Trump threatens U.S. government shutdown over border wall
By Doina Chiacu WASHINGTON (Reuters) - U.S. President Donald Trump said on Sunday he would allow the federal government to shut down if Democrats do not fund his border wall and back immigration law changes, betting that maintaining a hard line will work in Republicans' favor in November congressional elections
By Doina Chiacu
WASHINGTON (Reuters) - U.S. President Donald Trump said on Sunday he would allow the federal government to shut down if Democrats do not fund his border wall and back immigration law changes, betting that maintaining a hard line will work in Republicans' favor in November congressional elections.
However, a disruption in federal government operations could backfire on Trump if voters blame Republicans, who control Congress, for the interruption in services.
"I would be willing to 'shut down' government if the Democrats do not give us the votes for Border Security, which includes the Wall! Must get rid of Lottery, Catch & Release etc. and finally go to system of Immigration based on MERIT! We need great people coming into our Country!" Trump said on Twitter.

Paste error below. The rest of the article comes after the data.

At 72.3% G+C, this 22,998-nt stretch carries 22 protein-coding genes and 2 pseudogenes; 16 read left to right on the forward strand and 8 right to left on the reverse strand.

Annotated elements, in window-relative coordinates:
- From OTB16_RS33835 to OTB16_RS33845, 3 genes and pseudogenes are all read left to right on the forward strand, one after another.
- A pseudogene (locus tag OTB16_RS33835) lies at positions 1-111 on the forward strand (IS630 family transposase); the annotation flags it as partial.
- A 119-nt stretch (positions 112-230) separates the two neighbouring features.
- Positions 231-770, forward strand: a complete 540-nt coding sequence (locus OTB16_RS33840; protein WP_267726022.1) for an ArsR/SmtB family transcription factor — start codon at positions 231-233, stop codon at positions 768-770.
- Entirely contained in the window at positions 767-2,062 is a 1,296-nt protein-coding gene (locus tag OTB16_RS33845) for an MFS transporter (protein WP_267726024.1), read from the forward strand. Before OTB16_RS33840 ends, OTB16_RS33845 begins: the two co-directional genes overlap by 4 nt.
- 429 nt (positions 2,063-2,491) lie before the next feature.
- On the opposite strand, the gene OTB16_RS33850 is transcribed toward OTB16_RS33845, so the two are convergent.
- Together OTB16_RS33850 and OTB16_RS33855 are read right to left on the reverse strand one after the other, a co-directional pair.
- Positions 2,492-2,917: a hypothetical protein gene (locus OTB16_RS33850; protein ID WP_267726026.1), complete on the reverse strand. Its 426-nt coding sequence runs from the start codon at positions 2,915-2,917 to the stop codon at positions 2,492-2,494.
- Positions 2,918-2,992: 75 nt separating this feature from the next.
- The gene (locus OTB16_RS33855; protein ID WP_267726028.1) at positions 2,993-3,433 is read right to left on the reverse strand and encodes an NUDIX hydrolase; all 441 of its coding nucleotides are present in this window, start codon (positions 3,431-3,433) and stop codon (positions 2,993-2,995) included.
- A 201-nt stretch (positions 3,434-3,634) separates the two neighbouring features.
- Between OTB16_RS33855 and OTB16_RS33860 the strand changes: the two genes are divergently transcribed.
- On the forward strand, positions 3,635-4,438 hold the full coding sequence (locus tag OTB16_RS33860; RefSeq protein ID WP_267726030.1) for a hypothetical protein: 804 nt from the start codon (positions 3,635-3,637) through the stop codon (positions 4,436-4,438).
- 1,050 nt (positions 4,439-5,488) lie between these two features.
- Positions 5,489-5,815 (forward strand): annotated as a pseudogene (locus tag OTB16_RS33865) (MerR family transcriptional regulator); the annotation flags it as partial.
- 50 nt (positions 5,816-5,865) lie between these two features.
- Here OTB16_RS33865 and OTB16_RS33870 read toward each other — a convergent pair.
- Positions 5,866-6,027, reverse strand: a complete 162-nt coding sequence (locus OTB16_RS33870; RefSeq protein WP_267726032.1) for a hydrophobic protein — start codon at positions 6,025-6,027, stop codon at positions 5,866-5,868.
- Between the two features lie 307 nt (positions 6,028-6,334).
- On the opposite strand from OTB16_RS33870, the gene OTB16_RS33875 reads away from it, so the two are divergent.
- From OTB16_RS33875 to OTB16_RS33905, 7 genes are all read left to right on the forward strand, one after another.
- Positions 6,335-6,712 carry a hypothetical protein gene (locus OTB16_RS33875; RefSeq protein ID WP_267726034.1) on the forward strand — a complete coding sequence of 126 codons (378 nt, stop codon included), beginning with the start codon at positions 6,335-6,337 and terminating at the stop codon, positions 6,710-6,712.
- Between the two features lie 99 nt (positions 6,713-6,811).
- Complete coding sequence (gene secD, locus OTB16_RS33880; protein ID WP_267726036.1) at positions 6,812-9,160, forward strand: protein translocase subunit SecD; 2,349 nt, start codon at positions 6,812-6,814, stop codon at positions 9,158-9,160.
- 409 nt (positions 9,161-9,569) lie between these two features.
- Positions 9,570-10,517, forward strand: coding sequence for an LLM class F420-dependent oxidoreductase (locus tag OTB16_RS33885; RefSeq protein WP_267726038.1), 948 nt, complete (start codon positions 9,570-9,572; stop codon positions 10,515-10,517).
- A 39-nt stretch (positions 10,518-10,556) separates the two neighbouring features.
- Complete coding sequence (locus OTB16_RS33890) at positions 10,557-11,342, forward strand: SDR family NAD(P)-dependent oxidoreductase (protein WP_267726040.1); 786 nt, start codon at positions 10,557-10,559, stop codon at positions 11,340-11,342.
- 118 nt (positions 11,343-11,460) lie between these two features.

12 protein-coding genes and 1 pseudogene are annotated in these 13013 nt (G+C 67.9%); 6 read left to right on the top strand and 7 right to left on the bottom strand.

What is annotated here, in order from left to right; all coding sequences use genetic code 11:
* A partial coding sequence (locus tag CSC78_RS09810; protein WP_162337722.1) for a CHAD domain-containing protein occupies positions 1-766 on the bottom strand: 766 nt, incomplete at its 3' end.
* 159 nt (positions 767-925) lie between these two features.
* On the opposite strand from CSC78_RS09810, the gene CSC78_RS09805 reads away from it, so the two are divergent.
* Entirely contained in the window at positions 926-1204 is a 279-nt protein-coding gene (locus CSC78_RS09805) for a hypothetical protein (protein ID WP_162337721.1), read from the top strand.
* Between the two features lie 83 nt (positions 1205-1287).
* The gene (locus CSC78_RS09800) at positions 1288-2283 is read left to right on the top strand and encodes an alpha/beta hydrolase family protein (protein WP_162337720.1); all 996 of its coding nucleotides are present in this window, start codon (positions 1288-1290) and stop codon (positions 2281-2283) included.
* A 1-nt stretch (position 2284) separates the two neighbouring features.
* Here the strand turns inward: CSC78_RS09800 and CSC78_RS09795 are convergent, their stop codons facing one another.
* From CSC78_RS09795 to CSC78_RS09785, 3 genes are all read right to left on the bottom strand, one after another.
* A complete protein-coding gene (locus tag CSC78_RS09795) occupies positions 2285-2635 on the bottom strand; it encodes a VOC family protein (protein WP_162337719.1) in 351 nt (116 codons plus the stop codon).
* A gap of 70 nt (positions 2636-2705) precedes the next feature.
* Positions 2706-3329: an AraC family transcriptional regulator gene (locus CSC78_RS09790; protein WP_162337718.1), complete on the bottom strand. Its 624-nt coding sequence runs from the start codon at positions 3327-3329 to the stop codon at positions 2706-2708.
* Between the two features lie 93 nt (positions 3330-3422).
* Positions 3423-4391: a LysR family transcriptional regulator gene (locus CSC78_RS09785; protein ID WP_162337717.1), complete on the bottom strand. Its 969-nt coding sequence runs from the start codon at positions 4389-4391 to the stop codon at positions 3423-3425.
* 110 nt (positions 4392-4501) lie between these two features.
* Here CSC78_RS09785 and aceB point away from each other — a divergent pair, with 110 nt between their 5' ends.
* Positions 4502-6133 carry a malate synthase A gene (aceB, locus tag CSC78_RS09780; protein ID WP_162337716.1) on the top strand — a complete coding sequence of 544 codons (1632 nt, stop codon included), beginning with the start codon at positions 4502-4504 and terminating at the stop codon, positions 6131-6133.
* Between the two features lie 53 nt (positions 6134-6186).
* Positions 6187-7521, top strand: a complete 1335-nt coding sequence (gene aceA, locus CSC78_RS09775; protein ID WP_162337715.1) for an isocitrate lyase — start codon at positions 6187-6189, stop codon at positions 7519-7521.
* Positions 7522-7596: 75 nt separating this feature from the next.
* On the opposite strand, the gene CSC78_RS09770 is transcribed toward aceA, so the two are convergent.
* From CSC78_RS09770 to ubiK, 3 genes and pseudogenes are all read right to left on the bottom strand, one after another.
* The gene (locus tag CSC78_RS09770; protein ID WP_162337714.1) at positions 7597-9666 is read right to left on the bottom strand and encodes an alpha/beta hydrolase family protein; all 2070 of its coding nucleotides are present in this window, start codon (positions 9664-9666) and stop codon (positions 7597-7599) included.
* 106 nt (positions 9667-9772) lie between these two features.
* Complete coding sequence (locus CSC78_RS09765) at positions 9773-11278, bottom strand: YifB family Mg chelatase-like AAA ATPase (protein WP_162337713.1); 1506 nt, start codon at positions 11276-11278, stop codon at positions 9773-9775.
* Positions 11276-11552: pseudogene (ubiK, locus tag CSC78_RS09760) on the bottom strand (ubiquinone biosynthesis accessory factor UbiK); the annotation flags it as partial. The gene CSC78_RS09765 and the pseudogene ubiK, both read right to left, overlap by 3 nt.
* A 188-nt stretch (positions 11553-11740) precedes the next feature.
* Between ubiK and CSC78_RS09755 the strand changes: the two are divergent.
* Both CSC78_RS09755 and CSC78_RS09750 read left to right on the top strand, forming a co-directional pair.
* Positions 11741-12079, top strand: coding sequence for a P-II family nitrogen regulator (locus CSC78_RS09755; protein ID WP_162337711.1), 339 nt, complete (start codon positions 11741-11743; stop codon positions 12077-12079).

Americans are divided along party lines on immigration, and 81 percent of Republicans approved Trump's handling of the issue, according to a Reuters/Ipsos poll released this month.
The Republican president has threatened a shutdown several times since taking office in 2017 in a bid to get immigration priorities in congressional spending bills, especially funding for a wall along the southern U.S. border. Trump has asked for $25 billion to build the wall.
"I don't think it would be helpful, so let’s try to avoid it," Republican Senator Ron Johnson, chairman of the Senate Homeland Security Committee, said on CBS' "Face the Nation."
Congress must agree on a spending measure to fund the government by a Sept. 30 deadline.
Although Republicans control both the U.S. Senate and House of Representatives, disagreements between moderates and conservatives in the party have impeded a speedy legislative fix.
Standoffs over spending levels and immigration led to a three-day government shutdown, mostly over a weekend, in January and an hours-long shutdown in February.
The House in June rejected an immigration bill favored by conservative Republicans.
The Republican president has made tougher immigration laws a centerpiece of his administration, from the first ill-fated travel ban on people from predominantly Muslim nations to the current battle raging over the separation of illegal immigrant children from their parents at the U.S.-Mexico border.
A federal judge on Friday urged the U.S. government to focus on finding deported immigrant parents whose children remain in the United States.
(Reporting by Doina Chiacu; Additional reporting by Sarah N. Lynch; Editing by Lisa Shumaker)
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